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Jennifer K Dick reviews

by Andrew Zawacki

Poetry from Wesleyan University Press, 2004
$13.95 ISBN 0 8195 6701 9 paper

This review is 1,657 words
or about 3 printed pages long

Eclectic Directions

There is a richness in what is possible in American poetry today where a single movement is un-locatable among the clamoring groups proclaiming their affiliation with new formalism, revitalized narrative, postmodernist or post-post modernist works, LANGUAGE or post-LANGUAGE, lyric-language, post-beat, next New York generation or groups after-this-or-that poet, as in, in the vein of Ashbery, in the vein of Stevens, in the vein of Zukofsky, etc. etc. Among this gluttony of poetries, exciting young writers are learning to read widely and enrich their work with the poetic gestures and modes of expression from each and every one of these groups and their strings of tradition. Among them we find Andrew Zawacki, who is just over thirty years old, with Anabranch his second collection following by reason of breakings (University of Georgia Press, 2002). Like the tightly-wrought, dense poems of his first book, Anabranch is a forceful, mature collection. The poems stem in many ways from a deep reading of Eastern European poets (Zawacki edited Afterwards: Slovenian Writing 1945-1995 [White Pines Press, 1999]) and English and American modernist-like tradition in its propensity to make use of declarative modes. Yet it also undermines these modes and takes more linguistic and stylistic risks with punctuation (i.e. beginning lines with colons), with column use or by using gaps between words like ‘intentioned      anonymous’ (30) ‘scissor      vagabond’ (29) along the lines of objectivist poets like Oppen, or, as he is using elliptical constructions, along the lines of contemporary authors like Cole Swensen, Myung Mi Kim or Mei-Mei Berssenbrugge.
          The poems in Anabranch, as in Zawacki’s first book, are also varied in form. Some move slightly off the left hand margin, as in ‘Credo’, some are in couplets (generally unrhymed), tercets, or occasional single-line variations, and the final section of the book is in prose poem blocks. In this way, Zawacki avoids what could be a bland hypotactic movement in his poems and keeps the language dynamic by using line-length variances, elliptic phrasings, non-sequiturs, and line-breaks which imply multiple readings, as here:

          Ask me why I lost the way
          I was                          (30)


          Someone shields a match against the rain
          as if to say

          go (37)

          Zawacki’s language is consistently on the move, taking us in unexpected directions, as the book’s title indicates. For Anabranch means the part of a river or stream which branches off and sometimes—but not always—rejoins the current further downstream. Thus the book begins with a two-page long intro proem, ‘Credo’, wavering off of the left margin like a river. This is followed by three long sections (‘Viatica’, ‘Albedo’ and ‘Masquerade’), each one-poem long in numbered sub-parts (13 and 13 then 26—number of letters in the alphabet—totaling 52 parts like Walt Whitman’s ‘Song of Myself’ or a card deck) and each which thematically wavers away and towards a set of returning questions or premises—the position/existence of the self or I, love, departure and a sort of rejoining of “the possible”.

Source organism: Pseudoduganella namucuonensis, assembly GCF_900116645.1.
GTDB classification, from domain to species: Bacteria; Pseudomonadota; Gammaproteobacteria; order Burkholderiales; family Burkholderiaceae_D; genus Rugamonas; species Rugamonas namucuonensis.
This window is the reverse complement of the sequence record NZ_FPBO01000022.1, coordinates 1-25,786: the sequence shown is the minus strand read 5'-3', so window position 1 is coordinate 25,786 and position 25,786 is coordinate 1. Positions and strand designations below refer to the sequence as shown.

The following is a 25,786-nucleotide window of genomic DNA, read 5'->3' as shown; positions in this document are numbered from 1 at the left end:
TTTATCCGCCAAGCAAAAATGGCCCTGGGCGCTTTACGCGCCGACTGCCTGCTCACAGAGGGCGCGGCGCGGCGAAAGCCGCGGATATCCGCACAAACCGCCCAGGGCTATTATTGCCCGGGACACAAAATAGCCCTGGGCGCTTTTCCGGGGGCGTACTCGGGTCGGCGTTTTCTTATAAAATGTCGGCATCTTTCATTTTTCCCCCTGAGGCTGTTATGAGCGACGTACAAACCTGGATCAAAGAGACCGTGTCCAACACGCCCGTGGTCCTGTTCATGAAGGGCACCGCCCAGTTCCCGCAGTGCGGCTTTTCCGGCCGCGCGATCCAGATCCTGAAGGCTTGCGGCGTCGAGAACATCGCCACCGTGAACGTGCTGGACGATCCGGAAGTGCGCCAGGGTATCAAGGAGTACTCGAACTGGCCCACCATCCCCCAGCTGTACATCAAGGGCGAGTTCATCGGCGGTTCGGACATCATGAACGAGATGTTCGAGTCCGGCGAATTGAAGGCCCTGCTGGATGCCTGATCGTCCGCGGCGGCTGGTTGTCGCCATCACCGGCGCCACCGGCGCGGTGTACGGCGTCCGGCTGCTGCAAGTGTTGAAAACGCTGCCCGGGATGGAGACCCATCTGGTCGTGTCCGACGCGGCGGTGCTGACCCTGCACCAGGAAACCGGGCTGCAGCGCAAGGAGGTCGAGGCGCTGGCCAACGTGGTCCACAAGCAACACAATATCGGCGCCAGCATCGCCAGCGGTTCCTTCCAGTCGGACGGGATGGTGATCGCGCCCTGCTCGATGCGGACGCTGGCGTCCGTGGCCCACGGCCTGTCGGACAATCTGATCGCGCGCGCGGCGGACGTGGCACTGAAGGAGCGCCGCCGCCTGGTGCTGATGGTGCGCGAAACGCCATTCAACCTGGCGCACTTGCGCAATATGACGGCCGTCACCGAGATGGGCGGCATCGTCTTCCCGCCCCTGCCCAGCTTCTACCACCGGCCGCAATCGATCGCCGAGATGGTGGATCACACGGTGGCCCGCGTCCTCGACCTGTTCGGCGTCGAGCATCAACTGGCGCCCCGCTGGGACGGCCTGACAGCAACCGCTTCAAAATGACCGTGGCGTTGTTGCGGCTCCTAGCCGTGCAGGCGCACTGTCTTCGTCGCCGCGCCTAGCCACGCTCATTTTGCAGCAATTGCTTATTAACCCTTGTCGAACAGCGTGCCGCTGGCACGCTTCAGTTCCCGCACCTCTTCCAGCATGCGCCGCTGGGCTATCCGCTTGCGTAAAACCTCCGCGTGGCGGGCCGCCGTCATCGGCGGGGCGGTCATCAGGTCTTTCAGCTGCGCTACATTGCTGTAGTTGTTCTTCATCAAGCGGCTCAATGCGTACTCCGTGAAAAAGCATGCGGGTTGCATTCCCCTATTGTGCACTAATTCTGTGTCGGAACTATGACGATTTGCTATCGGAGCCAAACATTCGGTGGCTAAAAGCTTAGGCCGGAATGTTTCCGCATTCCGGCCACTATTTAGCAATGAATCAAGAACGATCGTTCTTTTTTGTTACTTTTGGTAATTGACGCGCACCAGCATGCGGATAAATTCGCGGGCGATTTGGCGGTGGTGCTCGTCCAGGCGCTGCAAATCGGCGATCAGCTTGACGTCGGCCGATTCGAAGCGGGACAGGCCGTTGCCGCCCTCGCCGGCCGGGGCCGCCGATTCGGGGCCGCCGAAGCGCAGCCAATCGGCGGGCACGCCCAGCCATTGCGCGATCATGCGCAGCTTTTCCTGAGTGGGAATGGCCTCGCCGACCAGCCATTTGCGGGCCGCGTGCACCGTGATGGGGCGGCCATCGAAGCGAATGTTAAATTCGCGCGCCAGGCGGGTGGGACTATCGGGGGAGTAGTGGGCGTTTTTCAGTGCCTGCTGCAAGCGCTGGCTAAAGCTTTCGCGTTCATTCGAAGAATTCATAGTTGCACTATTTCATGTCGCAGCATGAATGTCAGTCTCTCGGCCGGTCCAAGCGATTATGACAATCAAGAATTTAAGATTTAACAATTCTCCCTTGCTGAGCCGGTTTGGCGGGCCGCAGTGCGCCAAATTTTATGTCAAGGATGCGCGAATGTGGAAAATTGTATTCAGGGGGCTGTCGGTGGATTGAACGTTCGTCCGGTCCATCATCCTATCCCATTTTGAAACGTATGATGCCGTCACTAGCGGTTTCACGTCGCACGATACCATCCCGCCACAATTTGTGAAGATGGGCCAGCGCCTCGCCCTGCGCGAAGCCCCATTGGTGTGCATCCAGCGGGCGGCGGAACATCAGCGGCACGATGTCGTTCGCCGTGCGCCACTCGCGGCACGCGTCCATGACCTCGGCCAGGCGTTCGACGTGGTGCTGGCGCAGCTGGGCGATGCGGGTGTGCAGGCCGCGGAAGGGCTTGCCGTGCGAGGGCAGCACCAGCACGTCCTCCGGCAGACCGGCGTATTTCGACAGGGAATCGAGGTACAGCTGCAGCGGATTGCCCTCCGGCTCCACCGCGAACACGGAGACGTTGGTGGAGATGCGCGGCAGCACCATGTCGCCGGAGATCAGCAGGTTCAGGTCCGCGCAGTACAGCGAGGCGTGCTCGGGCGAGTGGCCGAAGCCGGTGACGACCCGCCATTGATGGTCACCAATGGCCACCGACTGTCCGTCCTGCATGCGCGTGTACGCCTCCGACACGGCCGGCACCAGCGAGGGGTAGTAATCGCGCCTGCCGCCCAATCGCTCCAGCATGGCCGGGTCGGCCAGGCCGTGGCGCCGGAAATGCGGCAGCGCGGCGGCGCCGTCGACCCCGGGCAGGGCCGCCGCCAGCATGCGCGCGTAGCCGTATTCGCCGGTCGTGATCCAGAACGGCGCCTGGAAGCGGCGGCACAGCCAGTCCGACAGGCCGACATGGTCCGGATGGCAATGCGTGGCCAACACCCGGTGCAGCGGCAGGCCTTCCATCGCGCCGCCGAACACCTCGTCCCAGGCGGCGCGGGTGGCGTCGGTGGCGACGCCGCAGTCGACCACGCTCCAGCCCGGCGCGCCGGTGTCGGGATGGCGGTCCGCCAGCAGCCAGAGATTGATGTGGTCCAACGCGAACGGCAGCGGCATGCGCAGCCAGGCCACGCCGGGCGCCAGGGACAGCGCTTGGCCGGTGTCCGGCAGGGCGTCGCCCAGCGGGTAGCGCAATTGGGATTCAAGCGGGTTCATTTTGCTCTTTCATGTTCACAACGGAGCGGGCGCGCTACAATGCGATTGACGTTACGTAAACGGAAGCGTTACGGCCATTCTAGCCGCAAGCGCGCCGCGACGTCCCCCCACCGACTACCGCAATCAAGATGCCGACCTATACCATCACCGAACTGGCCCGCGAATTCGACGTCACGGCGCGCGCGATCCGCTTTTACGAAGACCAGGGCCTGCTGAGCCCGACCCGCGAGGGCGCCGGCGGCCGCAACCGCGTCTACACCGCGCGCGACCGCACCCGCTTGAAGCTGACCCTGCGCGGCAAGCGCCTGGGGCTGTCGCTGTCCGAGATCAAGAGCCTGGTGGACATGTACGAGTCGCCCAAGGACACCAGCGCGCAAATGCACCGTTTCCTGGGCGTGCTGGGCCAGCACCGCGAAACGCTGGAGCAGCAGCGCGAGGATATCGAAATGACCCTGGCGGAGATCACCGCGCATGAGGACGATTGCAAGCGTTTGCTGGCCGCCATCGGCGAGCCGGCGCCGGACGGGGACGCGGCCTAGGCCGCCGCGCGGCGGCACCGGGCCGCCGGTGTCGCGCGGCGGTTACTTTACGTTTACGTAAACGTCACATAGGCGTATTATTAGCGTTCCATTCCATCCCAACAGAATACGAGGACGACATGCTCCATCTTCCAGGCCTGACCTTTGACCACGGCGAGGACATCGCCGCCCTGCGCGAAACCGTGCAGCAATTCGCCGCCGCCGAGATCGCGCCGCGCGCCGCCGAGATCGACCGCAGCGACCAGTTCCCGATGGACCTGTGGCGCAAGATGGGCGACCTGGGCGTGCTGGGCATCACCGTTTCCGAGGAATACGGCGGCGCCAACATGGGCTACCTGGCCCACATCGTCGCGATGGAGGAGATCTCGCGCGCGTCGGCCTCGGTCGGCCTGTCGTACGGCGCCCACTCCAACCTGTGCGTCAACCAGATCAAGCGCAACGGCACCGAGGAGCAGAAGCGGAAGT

Each section also has its own tone. ‘Credo’ sets up the book and is a move to explain, is a direct address poem defining (and wavering) about “beliefs”. ‘Viatica’, as its vertiginous end would imply, is vertigo embodied—the self splitting off into a thousand possible existences and adventures, as Zawacki writes: ‘I’m one and more than one’ (24). In ‘Viatica’, the narrative I is/becomes, explores ‘the living, the blind, the not yet/ and no longer… pointing there—’ (24-25) wherever that may be (it is left for the reader to or not to see the space/place/passage indicated). In the winter/fire third section, ‘Albedo’, the elliptic I is a more defined self in a world which, like the language here, splinters to find itself converging/merging with the outer/lived universe (and a lover) just like a window is married to and divides the inside and outside it touches. As Zawacki writes ‘By I / I mean a window… I mean so many windows… ’ (33) ‘Albedo’ desperately struggles to hold a singular I intact (‘hold me together I’m / cracking’ (39)) against the movement of the language, and a love interest peopling the narrative. Finally, the longest and densest part, ‘Masquerade’, is both return (rebirth) and departure: ‘a misaligned echo’(55). In this last section “I” gives way to “we”—personal (a couple) as well as universal (all of us) where, as Zawacki writes: ‘standing between two modes of indifference and flight, we held the kitchen door ajar, in case of whatever else might need to depart… ’(49)
          Overall, there is a seeking to name, to join up with a stream of language and external (and internal) existence in Anabranch which, as ‘Credo’ implies, may be impossible to know or locate; is constantly elusive; as Zawacki writes:

                                                           I believe
          in the violence of not knowing.

          I’ve seen a river lose its course
          & join itself again,
                                         watched it court
          a stream & coax the stream
          into its current,
                                    & I have seen
          rivers, not unlike
                                         you, that failed to find
          their way back. (1)